Utah Lawmakers Considering Changes After Backlash Over Facial Recognition Searches
Utah lawmakers from both parties say they make take legislative action following admission by the Utah Department of Public Safety that the agency routinely runs facial recognition software through a state database of driver’s license and mugshot photos.
DPS is facing widespread criticism after The Washington Post reported that Utah is one of at least three states which employs the search method to aid in criminal investigations at the request of local and federal law enforcement agencies, including the FBI and Immigration and Customs Enforcement (ICE).
The report showed that the state ran nearly 2,000 searches on behalf of outside agencies between October 2015 and November 2017.
A joint statement released Tuesday afternoon from House Speaker Brad Wilson, Senate President Stuart Adams and minority leadership in both legislative chambers expressed confidence in DPS but said they may consider changes to Utah law.
“While their work is important, equally important is the privacy of Utahns. Any search must be authorized by law, done in a careful and limited manner, and effectively balance privacy concerns with law enforcement and public safety needs,” the statement read.
“We will continue to closely monitor this situation to determine if legislative action is needed in the future,” it continued.
Critics have called the searches a violation of privacy.
“The fact of the matter is that Utahns are having their faces searched, scanned and turned over — in certain instances, to ICE — without warrants, without court oversight, and effectively in secrecy. Whether you are conservative or liberal, that is a problem,” said Alvaro Bedoya, founding director of Georgetown Law’s Center on Privacy and Technology, which originally obtained the data.
DPS Spokeswoman Marissa Cote defended the practice Monday, saying the agency runs facial recognition searches through the state’s database to assist in criminal investigations. She said DPS only conducts searches when the requesting agency provides a criminal case number or intelligence report.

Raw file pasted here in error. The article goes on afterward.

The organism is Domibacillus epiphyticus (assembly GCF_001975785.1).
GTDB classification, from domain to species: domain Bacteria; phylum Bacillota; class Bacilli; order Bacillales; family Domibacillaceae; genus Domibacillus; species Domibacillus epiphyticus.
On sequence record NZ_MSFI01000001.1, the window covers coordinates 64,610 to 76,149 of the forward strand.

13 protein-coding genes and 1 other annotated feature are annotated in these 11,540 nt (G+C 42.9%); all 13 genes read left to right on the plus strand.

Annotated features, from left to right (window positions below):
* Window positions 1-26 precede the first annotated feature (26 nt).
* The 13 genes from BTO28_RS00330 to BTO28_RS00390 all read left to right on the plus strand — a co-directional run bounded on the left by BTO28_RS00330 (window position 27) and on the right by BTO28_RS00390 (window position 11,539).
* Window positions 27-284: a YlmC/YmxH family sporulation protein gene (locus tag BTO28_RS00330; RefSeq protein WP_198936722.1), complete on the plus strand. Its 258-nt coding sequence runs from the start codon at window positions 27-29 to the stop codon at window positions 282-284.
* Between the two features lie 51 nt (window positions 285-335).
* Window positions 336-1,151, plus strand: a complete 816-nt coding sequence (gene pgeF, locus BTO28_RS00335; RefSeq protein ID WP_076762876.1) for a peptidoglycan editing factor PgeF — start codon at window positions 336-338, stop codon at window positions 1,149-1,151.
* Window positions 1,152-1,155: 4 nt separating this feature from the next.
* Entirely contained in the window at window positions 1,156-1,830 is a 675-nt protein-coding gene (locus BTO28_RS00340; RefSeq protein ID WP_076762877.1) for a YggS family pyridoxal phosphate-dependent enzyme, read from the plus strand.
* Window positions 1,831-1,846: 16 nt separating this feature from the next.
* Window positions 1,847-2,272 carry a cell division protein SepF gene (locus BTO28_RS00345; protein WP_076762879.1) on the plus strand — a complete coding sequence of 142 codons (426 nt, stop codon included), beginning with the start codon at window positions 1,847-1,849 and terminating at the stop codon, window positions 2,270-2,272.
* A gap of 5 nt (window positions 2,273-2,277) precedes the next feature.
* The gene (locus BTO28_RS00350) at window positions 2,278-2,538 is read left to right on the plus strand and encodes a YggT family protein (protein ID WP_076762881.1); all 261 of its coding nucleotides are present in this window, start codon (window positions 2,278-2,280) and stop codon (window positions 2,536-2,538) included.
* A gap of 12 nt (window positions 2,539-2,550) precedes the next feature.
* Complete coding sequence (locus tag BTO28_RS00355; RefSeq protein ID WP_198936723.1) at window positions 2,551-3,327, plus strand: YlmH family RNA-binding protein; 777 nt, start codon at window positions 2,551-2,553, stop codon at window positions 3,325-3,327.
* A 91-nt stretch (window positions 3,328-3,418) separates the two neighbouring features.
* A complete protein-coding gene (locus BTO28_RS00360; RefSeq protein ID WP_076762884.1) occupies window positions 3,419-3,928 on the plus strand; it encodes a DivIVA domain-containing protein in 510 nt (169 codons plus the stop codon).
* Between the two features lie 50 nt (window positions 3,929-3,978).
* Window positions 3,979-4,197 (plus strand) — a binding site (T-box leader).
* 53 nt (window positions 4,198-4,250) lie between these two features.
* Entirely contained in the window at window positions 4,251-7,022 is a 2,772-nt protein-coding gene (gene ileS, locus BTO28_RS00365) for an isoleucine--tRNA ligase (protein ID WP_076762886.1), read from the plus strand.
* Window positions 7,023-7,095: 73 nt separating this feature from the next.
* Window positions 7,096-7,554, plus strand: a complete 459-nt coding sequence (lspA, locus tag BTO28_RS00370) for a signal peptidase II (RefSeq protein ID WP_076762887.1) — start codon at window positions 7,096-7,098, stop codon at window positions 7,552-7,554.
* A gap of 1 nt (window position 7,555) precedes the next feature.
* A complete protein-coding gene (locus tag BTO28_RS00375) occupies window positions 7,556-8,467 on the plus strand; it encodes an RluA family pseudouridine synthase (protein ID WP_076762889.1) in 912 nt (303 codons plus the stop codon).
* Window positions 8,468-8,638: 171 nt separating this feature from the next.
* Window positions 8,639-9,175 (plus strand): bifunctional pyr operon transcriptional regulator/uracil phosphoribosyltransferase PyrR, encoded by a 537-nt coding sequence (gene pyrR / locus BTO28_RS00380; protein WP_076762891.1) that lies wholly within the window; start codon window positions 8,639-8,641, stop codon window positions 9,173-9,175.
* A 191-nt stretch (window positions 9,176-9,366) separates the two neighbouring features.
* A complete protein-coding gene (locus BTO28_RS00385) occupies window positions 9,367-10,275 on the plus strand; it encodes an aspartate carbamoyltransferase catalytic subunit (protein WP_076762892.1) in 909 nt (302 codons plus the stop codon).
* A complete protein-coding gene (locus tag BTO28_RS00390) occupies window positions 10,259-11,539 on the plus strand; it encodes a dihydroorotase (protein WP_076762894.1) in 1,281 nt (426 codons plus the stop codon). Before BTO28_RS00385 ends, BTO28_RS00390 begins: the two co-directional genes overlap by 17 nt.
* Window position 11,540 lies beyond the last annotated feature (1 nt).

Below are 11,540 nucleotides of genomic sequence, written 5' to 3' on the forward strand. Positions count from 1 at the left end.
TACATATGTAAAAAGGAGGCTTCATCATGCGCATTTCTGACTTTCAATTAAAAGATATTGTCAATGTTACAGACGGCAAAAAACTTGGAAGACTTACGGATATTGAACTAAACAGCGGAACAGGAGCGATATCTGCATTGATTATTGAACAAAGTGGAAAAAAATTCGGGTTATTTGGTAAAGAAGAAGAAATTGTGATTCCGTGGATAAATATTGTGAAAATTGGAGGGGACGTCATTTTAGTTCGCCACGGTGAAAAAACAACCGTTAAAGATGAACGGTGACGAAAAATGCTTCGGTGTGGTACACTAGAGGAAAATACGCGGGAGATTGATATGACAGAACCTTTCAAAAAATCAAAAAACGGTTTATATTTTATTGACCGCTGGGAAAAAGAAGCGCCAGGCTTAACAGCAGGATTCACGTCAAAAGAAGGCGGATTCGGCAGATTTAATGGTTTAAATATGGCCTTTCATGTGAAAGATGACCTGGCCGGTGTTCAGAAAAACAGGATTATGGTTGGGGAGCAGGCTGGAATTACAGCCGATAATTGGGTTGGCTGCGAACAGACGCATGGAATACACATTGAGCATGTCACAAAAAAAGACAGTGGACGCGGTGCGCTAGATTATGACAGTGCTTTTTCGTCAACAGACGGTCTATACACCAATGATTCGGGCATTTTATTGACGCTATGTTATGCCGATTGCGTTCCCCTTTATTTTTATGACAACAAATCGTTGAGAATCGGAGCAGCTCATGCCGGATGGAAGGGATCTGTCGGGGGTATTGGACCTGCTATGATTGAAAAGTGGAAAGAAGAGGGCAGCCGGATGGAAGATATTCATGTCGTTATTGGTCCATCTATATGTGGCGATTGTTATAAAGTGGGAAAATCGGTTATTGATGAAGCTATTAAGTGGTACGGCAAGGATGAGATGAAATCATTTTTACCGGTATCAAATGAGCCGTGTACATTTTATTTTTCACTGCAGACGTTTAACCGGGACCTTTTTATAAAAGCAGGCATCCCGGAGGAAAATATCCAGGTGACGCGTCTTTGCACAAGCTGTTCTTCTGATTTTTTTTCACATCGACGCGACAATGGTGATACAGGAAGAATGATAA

Lt. Gov. Spencer Cox said Monday morning that he and Gov. Gary Herbert were “very concerned” by the initial reports and were “in the process of investigating what kind of access they’ve had, and how frequent and how broad that access is.”
But after a briefing from DPS, a formal statement from Herbert’s office said the governor “believes in respecting the privacy of Utah residents and he is committed to ensuring that Utah’s facial recognition system will only be used for law enforcement purposes and never against law abiding Utahns.”
DPS denies ever giving outside agencies access to the database and says all searches are run by state information specialists.
Cote said less than 10% of requests resulted in possible matches, but some of those matches resulted in arrests for crimes such as drug trafficking.
Bedoya said the fact that arrests may have stemmed from the searches does not justify their use.
“I think people in Utah cherish their right to privacy and cherish their right to not be subject to law enforcement dragnets,” he said. “I think this is, at best, inappropriate and arguably illegal.”
He also said that facial recognition technology misidentifies people of color, women and younger people at higher rates.
The American Civil Liberties Union (ACLU) of Utah said the searches warrant a second look from lawmakers and other officials.
“Whether that is legislation or reconsidering the scope of agreements between the federal government and local law enforcement, it at least raises that there needs to be a discussion about this,” said Marina Lowe, the ACLU of Utah’s legislative and policy counsel.
Lowe said some states require permission or a court order before running such searches.
“Perhaps that’s the direction that Utah should head as well,” she said.